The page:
At the conclusion of the first Puzzle Agent game, the FBI’s Department of Puzzle Research declared a ‘case closed’ on the eraser factory mystery, but many questions remained unanswered. For starters, the factory foreman was missing, the source of a ‘whispering madness’ hadn’t been pinned down, and what about the numerous sightings of little gnome-like creatures around town? Nelson Tethers, the department’s sole agent and puzzle solver extraordinaire, returns to the bleak, snowbound town of Scoggins, Minnesota, to tie up the loose ends.
Characters from the previous game reprise their roles, and several key locations – helpfully marked out on a familiar-looking tourist map – have also been recycled. Unlike many puzzle games, there’s actually an entertaining storyline accompanying the brain-bending bits, although the pace is often pedestrian and some of the dialogue is a bit tedious to sit through. You can skip the boring bits; however, it’s at the risk of missing valuable clues. Plot-wise, both titles play like consecutive TV episodes, which is Telltale Games’ modus operandi. The tale is delivered with a touch of tongue-in-cheek humor, which manages to poke fun at some American stereotypes along the way. In order to fully appreciate the game’s characters, setting and story, you really need to have played the original. Thankfully, it is free to download with the purchase of Puzzle Agent 2… so why wouldn’t you?
The puzzles themselves are untimed and generally easy, with a few gnarly ones thrown in to tax the grey matter. Just like the first game, there’s a selection of visual, logical, and mathematical puzzles to solve via a simple point-and-click interface. This works well for the most part, with the exception of some visual puzzles, where you are required to assemble an object or picture from various fragments, and you need to shift a piece that’s under another layer. A hint system is available for those occasions when you’re truly stumped. Hints can be purchased with wads of pre-chewed gum (eww!), which the citizens of Scoggins have thoughtlessly – and creatively – discarded around the town.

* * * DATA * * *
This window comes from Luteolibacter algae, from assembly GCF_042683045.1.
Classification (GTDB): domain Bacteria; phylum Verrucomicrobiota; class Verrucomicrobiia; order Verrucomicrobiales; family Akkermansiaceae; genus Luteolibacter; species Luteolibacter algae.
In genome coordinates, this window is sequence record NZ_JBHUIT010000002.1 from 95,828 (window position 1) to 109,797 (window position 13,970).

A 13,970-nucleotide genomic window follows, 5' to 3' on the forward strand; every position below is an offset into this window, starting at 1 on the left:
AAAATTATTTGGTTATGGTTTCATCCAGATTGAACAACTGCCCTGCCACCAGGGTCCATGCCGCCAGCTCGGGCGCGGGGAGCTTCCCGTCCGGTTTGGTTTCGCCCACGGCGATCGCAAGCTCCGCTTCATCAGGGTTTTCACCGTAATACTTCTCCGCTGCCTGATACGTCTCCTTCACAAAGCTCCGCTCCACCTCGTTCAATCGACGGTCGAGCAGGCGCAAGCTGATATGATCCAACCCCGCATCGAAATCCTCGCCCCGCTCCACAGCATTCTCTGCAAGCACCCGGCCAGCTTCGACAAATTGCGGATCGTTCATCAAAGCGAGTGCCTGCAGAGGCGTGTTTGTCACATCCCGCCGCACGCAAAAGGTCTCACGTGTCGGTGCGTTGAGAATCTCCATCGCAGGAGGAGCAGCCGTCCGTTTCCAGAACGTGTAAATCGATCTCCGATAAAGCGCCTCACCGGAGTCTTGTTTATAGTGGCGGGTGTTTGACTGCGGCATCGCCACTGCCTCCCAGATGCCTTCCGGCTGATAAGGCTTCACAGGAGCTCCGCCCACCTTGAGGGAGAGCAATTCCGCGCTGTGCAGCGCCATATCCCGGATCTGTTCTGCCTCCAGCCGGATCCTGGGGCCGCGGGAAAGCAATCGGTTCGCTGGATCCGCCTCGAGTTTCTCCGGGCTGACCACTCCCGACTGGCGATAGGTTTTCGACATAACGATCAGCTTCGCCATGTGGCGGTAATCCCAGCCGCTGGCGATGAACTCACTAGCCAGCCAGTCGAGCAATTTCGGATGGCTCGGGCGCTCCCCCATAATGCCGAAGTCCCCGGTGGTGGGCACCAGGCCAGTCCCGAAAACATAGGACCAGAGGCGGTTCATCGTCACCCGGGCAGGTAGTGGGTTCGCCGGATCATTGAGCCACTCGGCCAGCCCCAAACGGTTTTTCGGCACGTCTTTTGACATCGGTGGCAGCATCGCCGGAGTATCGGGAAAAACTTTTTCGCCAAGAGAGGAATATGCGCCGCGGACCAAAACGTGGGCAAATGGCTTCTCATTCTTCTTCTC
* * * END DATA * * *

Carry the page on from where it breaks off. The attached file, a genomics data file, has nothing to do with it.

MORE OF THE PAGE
Once you’ve solved a puzzle it is submitted for approval (or rejection) by the FBI’s Department of Puzzle Research. You are then awarded a ‘report card’ grade depending on how many hints were used and how many attempts it took to nail the solution. Unfortunately, some of the puzzle instructions aren’t worded particularly well, which leaves room for confusion and unnecessary errors. This was really the only downside for us… it was also an issue in the first game.
When it comes to music and sound effects, a ‘less is more approach has been taken here. Loud, discordant strains accompany the more suspenseful moments, and there’s the odd bit of background noise or a few bars’ worths of music. Otherwise, the aural landscape is as bleak and sparsely populated as Scoggins itself. Industry veteran Doug Boyd again gives voice to the nerdy-but-tenacious Agent Tethers, and he does a good job of it, whether he’s interrogating townsfolk or screaming like a terrified girl.
At first glance, the graphics don’t make a huge impression, but it does kinda grow on you. The limited color palette with its minimal shading has a cool retro vibe, which is a good fit for the setting and characters – and particularly effective during the game’s surreal dream sequences. Those familiar with cartoonist/animator Graham Annable’s Grickle books will appreciate his trademark simplistic style. The animation is (deliberately) jerky and outlines are pretty basic; nonetheless, facial expressions and mannerisms are conveyed well.
Replay value? Not a lot, even with a few bonus puzzles being unlocked after you’ve completed the game (which we easily did within a day – taking into account the usual food, comfort, and sanity breaks). With the freebie, the game factored in – and we do recommend you play it first to get a feel for the second one – you’re probably looking at a weekend’s worth of entertainment for just under US$10, or a week’s worth of casual gaming. If puzzles are your thing, it’s worth a look.